[ExI] Kevin Dowd on Bitcoin
mail at harveynewstrom.com
Sat Jan 17 16:48:51 UTC 2015
Agreed, It's not the hashrate (speed or power) that allows this. It is the conflict resolution protocol that allows this.
Whenever different reporting entities disagree on something, they vote. Who mined a bitcoin first if multiple people claim it? Who received a bitcoin first if multiple purchases were made with the same bitcoin? Whose transactions do we accept and whose do we reverse when there are record disputes? They vote.
Anybody with 51% voting rights can theoretically outvote the others any time they want. Google for bitcoin 51%, majority, race attack, Finney attack, double-spending, history modification, selfish mining, time limits, and similar terms for more information.
Harvey Newstrom www.HarveyNewstrom.com
> -----Original Message-----
> From: Bryan Bishop [mailto:kanzure at gmail.com]
> Sent: Saturday, January 17, 2015 10:11 AM
> To: ExI chat list; Harvey Newstrom; Bryan Bishop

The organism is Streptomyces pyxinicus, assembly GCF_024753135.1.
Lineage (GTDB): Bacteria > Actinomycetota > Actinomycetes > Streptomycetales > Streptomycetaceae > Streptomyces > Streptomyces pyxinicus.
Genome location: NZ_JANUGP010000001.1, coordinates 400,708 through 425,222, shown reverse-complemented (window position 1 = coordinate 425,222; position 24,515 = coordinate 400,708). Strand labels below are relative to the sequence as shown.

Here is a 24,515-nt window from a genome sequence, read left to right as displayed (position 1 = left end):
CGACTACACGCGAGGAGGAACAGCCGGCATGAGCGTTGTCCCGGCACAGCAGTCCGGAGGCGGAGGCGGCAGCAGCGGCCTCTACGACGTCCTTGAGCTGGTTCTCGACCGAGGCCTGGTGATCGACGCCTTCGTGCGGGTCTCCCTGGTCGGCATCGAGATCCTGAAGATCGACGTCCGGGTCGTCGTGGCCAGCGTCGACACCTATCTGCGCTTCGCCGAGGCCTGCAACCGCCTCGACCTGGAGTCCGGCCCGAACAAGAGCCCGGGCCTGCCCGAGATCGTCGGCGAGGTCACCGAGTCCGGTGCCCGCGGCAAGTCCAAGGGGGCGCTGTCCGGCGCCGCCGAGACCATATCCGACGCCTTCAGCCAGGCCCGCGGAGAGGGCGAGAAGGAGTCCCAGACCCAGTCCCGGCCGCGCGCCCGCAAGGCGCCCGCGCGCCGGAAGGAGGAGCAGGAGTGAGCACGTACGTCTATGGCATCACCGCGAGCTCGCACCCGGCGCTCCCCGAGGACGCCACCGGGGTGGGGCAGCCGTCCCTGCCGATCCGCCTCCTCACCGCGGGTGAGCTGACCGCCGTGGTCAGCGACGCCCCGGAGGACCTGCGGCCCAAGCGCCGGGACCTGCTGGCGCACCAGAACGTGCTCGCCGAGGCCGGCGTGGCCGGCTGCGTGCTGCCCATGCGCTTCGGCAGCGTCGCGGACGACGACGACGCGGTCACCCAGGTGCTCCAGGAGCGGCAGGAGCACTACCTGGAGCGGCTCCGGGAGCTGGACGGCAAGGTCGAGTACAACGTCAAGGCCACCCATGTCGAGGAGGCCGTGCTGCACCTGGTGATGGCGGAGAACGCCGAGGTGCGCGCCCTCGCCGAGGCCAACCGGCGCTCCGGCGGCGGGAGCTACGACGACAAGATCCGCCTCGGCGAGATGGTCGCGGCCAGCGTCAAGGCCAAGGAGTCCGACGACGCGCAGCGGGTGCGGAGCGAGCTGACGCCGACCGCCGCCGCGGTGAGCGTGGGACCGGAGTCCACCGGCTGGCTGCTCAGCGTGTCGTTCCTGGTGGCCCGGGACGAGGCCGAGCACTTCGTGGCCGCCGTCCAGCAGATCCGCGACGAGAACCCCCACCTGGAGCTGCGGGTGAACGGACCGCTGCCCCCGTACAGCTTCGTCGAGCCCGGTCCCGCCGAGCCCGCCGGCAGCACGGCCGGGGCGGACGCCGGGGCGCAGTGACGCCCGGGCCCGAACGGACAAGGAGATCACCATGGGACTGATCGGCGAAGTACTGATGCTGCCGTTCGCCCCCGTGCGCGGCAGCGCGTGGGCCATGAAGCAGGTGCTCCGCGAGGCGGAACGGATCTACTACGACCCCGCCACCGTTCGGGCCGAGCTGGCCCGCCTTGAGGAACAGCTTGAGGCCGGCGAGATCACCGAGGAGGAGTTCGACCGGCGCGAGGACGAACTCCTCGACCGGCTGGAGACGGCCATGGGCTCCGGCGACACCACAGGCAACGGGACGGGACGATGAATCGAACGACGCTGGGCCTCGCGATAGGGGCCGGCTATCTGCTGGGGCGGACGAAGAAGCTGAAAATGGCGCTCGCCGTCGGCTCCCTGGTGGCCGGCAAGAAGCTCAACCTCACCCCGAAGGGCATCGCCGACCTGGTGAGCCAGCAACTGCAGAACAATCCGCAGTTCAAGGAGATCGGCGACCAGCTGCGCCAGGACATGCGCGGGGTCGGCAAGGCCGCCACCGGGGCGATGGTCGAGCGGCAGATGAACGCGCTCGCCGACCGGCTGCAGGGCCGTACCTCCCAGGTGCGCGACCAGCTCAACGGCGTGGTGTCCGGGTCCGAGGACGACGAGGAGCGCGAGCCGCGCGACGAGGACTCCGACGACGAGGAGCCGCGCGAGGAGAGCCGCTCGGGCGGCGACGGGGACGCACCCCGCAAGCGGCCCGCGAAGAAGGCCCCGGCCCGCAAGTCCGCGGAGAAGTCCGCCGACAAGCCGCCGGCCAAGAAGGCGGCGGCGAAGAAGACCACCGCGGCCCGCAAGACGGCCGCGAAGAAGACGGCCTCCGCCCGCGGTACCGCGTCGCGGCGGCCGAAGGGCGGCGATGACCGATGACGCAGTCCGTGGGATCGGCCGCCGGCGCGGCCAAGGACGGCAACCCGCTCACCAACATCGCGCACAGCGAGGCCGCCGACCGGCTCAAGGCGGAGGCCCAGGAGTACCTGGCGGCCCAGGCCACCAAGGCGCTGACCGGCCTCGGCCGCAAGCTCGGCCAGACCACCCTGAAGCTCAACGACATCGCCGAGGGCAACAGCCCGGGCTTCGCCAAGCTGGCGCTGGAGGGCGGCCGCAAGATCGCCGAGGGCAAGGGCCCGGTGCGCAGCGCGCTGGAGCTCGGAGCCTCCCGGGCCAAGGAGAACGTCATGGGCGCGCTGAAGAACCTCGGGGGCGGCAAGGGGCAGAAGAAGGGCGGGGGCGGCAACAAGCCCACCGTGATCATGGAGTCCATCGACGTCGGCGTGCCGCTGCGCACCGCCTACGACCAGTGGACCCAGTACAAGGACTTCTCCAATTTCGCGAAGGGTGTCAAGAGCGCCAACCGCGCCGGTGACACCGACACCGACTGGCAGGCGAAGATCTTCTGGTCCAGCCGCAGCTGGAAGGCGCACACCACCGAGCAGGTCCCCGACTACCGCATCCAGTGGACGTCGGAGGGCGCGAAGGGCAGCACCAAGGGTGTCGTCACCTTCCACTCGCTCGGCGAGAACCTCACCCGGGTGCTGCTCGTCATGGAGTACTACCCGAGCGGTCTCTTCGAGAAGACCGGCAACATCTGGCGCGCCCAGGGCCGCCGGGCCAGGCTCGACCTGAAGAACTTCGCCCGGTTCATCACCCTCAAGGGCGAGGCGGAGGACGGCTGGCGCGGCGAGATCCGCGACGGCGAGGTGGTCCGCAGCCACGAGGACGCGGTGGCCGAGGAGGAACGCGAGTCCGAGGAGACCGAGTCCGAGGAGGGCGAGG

> Subject: Re: [ExI] Kevin Dowd on Bitcoin
> On Fri, Jan 16, 2015 at 10:08 AM, Harvey Newstrom
> <mail at harveynewstrom.com <mailto:mail at harveynewstrom.com> > wrote:
> The protocol allows a large (over 51%) consortium to take any or all
> the bitcoins they want.
> That's not entirely true. Having lots of hashrate does not endow one with the
> ability to take or spend all existing BTC. The attacker can't prevent
> transactions from being created or relayed or sent, the attacker can't send
> coin that never belonged to the attacker, the attacker can't create coin out of
> thin air, etc. However, miners with lots of hashrate (say, more than 50%) can
> delay transactions from being included in blocks by not including any
> transactions in the blocks the attacker mines.
> - Bryan
> 1 512 203 0507
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